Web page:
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Abhay Deol: With Spin, Disney has opened opportunities for an entire community

Actor Abhay Deol and filmmaker Manjari Makijany discuss their latest film, Spin, that recently premiered on Disney+ Hotstar and Disney International HD

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Published: 24th August 2021

The latest Disney Channel original film, Spin, has an Indian-American father-daughter duo, Arvind (Abhay Deol) and Rhea (Avantika), running a restaurant named Spirit of India. The film’s delightful opening sequence—which begins with Rhea serving scrumptious Indian cuisine to American guests, and ends with Rhea’s Nani, Asha (Meera Syal), gleefully shaking a leg to Asha Bhosle’s wonderful Jab Chhaye Mera Jadoo—encapsulates this ethos and 'spirit'. “It was imperative that we represented Indian culture authentically,” says filmmaker Manjari Makijany. “Right from the Indian accent to the interior design of an Indian-American household, including the walls and cushions, the detailing had to be on point. We shipped beautiful outfits and jewelry from India to achieve it. Even the food that appears in the film, for instance, was decided by us. It was a fun experience!”

In addition to her lived-in experience in India, Manjari attributes a major chunk of the film’s 'desi flavour' to the influence Bollywood films have left on her while growing up. “Asha is a Bollywood fan, and dances to Hindi music. It is shot in true-blue Bollywood style, but the challenge was: how do we do it without making it look cheesy, while also retaining the celebratory essence? We had to strike a balance between culture and story,” adds Manjari, whose debut feature, Skater Girl, premiered on Netflix to positive reception earlier this year.

As opposed to Skater Girl, which follows Prerna, a teenager from Rajasthan battling rampant conservative notions to pursue skateboarding, Spin is a rather colourful film. “It was the story that drew me towards this film. The opportunity to tell the story of an Indian-American protagonist by infusing my personal experiences into the music, colours, and vibrancy of our festivals to a mainstream audience through a Disney platform… I found it beyond fascinating,” Manjari adds.

For actor Abhay Deol, who plays the benign Arvind though, the attraction was the prospect of being a part of the Disney world. “I was glad to be a ‘Disney dad’, if not a ‘Disney prince’,” Abhay says, smiling. Sharing how dearly he holds memories associated with Disney films from his childhood, he says, “When we think of Disney, our first impressions are of fairy tales, fables, magic, and family values. As we grow older, life becomes more ‘real’ and mundane. So, when I want to revisit my childhood, watching Disney films serves as a beautiful reminder of a time when imagination felt more real than reality.”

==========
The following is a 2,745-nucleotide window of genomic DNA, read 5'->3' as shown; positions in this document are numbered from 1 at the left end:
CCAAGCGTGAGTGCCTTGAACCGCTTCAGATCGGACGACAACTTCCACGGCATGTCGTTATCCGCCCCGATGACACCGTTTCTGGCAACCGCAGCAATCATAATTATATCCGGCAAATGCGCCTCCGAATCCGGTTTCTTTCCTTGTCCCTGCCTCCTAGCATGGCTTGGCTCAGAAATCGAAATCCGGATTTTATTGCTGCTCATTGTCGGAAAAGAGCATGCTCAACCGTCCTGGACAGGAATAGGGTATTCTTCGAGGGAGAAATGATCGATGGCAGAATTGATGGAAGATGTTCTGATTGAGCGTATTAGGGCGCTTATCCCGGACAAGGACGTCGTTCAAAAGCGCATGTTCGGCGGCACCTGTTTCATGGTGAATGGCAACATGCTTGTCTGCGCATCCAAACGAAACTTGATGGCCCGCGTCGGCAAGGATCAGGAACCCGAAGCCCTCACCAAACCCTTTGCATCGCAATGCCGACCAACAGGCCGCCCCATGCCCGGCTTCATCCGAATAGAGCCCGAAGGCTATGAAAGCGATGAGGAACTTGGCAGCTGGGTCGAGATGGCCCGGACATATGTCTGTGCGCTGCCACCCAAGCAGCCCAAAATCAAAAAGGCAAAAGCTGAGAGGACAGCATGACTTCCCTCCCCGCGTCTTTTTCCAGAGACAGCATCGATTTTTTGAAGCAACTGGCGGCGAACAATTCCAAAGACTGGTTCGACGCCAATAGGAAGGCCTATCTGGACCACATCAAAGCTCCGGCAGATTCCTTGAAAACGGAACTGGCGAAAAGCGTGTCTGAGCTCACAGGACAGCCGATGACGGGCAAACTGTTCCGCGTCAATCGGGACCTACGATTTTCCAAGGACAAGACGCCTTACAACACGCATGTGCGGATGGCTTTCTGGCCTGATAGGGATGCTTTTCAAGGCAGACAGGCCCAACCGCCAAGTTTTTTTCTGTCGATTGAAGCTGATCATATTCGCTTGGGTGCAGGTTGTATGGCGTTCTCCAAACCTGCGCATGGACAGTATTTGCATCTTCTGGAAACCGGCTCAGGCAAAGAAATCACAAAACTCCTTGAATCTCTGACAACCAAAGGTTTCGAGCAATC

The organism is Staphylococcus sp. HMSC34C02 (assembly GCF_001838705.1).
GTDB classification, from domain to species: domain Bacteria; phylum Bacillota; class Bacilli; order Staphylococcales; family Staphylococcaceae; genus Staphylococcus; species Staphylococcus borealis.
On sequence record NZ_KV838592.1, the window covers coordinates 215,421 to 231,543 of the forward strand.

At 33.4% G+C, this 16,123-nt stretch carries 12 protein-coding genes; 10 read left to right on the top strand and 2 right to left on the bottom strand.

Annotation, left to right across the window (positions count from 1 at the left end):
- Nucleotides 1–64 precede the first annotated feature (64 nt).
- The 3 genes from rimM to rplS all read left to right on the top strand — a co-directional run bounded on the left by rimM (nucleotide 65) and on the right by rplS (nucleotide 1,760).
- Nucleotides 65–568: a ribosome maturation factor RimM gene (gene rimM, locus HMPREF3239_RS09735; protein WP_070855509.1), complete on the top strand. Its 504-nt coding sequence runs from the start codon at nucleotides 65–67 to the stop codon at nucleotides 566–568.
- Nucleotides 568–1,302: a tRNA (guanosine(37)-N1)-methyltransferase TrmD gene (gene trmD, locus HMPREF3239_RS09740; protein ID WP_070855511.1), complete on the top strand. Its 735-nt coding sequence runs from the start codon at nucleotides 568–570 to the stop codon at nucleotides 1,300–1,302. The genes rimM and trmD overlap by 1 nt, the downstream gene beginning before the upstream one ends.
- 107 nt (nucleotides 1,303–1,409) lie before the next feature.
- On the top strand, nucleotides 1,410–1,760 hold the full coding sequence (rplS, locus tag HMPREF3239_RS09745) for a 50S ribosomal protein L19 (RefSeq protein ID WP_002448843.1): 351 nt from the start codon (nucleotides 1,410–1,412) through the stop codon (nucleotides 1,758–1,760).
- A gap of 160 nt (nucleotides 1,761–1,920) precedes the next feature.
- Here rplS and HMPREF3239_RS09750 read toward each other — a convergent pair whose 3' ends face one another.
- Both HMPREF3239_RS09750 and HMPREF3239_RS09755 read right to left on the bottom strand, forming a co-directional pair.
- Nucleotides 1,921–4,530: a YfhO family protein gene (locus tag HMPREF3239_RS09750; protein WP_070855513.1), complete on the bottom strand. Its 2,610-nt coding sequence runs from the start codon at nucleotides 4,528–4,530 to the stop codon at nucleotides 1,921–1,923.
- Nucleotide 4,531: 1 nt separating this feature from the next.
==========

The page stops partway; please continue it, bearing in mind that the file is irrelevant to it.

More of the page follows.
Having worked with Reema Kagti, Rajshree Ojha, and Megha Ramaswamy in the past, Spin is the fourth time Abhay has joined forces with a female filmmaker in a feature film. The Dev D-actor however underplays this: “When you are creating something, it doesn't matter whether you are male or female; what’s important is the individual’s vision and clarity of thought. I wouldn’t say that women are more sensible than men; for me, they are equal. Their talent defines them, not their gender.”

Speaking of his experience of shooting for Spin, Abhay adds, “It was nice to do a children’s film; it was breezy, light, and happy. I haven’t played many dad characters in my career, and it felt nice to imbibe that feeling; I almost grew protective of my onscreen children by the end of the shooting. Moreover, I’m glad to have worked with Meera Syal (British comedian and actor), who I have always looked up to.” Abhay also believes that Spin will be paving the way for many more ethnic stories, thanks to the studio that has given the film a wide reach. “By making this film and representing us in such a beautiful light, I feel they (Disney) have, knowingly or unknowingly, opened a pandora’s box of opportunities for an entire community.”

For Manjari, on the other hand, filmmaking is more intimate—it's about self-discovery. Both her films are coming-of-age stories that follow protagonists on a path to embrace rather unconventional pursuits: skateboarding in Skater Girl and deejaying in Spin. The filmmaker says that she steps into the shoes of her protagonists before entering the film set. “While filming Skater Girl, I let my protagonist step on the skateboard only after I learned to ride it. It’s the same in the case of Spin. I underwent a masterclass to learn deejaying along with actors to gain a rudimentary understanding of the technique. I have an interest in exploring these unconventional avenues and these are the stories that excite me the most.”

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